Now you stirred up memories.
I do not know where this converted Nikon F4 is now, I suspect in a NASA or Smithsonian Museum. Some of the Engineers in the Naval Research Lab's Space Systems Division worked on the system. I got to hold it (way back when). It was close to the size of the DCS200, which also impressed them. Their camera was sturdier...it went into space. Mine just went onto (the outside of) an airplane.
http://www.totse.com/en/technology/spac ... ts-48.html
How hard could it be to convert a DCS460 to your F4?
Copied from the article, sorry no pictures.
"The basic photographic platform is a Nikon F4 35mm film camera
converted to a digital image storing device by placement of a 1 million
picture element (pixel) charge coupled device (CCD) at the film plane.
The battery-operated ESC retains all the available features of the F4
and will accept any lense or optics with a Nikon mount. Lenses used on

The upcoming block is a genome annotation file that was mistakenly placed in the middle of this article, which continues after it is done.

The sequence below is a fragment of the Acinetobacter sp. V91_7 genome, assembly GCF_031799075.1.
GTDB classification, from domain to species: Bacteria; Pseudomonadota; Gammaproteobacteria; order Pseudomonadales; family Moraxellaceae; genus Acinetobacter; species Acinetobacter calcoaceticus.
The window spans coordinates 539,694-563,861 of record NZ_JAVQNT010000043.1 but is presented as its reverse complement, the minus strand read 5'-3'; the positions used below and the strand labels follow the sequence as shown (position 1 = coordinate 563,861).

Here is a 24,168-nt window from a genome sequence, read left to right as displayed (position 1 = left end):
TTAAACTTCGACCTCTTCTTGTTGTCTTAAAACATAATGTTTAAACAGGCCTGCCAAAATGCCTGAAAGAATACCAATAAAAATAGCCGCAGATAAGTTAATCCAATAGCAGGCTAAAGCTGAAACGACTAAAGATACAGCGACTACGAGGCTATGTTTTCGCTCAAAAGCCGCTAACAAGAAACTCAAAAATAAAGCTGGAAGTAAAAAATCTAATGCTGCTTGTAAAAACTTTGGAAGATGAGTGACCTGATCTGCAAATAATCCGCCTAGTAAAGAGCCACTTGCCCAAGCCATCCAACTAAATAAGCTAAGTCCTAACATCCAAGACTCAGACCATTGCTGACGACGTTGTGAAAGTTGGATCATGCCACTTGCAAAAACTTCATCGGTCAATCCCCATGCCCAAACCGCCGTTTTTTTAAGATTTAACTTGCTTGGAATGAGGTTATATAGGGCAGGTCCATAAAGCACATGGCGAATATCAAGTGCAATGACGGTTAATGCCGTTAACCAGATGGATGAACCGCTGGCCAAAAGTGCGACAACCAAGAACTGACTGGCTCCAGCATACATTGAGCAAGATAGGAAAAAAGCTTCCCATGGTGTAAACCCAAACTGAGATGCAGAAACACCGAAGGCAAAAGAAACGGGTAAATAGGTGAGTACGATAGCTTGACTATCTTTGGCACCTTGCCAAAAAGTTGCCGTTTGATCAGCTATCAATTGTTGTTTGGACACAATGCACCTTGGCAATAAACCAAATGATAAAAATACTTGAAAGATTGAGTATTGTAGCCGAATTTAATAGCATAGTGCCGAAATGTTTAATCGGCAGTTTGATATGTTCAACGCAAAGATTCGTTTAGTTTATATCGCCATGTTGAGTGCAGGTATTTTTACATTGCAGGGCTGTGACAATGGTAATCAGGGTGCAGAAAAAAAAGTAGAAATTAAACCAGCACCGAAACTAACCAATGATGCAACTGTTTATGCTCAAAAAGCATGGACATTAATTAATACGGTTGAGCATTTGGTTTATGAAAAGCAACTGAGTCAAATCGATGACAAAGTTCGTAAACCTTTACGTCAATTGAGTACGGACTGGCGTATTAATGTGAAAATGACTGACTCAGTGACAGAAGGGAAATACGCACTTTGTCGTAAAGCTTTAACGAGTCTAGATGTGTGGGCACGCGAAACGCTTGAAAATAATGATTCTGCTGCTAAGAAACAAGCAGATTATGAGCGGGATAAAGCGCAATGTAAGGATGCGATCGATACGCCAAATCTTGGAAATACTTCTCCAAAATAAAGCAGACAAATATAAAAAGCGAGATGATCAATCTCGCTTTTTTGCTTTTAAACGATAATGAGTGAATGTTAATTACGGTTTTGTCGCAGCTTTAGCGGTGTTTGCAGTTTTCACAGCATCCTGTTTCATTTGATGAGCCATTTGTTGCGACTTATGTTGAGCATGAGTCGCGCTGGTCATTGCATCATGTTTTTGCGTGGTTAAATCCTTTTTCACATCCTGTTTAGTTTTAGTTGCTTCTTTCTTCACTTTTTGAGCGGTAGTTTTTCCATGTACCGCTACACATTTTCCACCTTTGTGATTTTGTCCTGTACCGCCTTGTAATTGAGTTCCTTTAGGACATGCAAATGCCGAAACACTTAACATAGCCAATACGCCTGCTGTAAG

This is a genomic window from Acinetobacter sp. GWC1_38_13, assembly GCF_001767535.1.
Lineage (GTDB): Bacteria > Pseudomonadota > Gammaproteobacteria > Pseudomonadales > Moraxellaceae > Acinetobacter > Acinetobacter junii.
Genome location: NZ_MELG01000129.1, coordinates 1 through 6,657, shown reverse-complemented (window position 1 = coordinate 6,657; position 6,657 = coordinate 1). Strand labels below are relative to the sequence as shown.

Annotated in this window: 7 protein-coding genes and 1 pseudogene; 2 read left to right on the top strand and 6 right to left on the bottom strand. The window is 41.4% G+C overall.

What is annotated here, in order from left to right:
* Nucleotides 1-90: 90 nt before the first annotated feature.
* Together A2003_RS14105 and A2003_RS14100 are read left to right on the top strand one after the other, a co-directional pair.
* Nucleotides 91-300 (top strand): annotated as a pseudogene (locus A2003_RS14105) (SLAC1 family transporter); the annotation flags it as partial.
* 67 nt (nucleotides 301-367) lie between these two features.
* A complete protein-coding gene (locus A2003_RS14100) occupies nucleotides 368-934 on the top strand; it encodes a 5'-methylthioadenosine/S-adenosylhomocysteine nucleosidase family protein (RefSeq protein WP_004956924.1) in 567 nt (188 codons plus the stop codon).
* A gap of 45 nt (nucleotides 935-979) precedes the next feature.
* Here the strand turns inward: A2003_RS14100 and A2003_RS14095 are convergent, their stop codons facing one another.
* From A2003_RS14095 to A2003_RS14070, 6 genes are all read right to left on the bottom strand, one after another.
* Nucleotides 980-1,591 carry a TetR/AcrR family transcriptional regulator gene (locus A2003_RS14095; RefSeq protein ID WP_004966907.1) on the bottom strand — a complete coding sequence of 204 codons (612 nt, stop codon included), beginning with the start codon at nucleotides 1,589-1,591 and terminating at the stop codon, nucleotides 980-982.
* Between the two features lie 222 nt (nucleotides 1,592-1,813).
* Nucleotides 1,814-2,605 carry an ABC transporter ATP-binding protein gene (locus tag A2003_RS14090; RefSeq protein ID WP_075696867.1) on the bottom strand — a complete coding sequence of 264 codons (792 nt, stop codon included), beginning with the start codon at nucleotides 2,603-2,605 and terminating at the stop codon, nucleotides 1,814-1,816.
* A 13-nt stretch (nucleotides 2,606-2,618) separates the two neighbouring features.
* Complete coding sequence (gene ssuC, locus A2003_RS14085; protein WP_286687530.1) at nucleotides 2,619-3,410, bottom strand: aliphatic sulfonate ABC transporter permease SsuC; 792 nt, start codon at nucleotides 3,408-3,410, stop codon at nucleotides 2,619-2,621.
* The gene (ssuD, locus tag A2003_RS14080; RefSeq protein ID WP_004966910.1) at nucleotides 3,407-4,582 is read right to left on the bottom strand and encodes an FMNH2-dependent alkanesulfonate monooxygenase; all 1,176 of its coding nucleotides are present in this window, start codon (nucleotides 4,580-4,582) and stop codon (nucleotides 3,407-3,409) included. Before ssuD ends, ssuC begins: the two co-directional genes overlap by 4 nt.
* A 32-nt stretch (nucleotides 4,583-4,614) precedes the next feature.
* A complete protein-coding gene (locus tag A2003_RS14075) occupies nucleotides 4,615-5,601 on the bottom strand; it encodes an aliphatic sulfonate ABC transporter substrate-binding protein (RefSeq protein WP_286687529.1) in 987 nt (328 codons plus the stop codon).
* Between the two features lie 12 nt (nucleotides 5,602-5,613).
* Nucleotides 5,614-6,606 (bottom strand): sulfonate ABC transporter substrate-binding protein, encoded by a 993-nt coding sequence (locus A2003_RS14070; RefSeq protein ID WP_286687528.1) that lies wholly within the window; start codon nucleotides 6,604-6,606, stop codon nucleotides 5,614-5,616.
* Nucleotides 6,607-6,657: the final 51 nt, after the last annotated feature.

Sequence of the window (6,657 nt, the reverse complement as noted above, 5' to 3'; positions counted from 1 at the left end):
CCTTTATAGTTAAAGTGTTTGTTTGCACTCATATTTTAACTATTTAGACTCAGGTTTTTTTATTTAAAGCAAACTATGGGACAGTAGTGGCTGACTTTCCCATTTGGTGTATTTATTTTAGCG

STS-48 will include the 20mm AF Nikkor, 35-70mm zoom AF Nikkor, 50mm
f/1.2 AF Nikkor and 180mm AF Nikkor.
Images obtained during the STS-48 mission will be monochrome with
8 bits of digital information per pixel (256 gray levels) and stored on
a removable computer hard disk. The images may be viewed and enhanced
on board using a modified lap-top computer before being transmitted to
the ground via the orbiter digital downlinks.
During STS-48, the ESC will be used to image areas of interest to
commercial remote sensing users. Scenes of Earth, such as major cities
and geological formations will be used to compare the ESC to other
Earth-looking sensors. Images of Shuttle crew member tasks in the
middeck and payload bay will be taken to test the camera's use for
documentation and support to missions. Attempts will be made to
collect stereo pairs at close and far ranges to test the camera's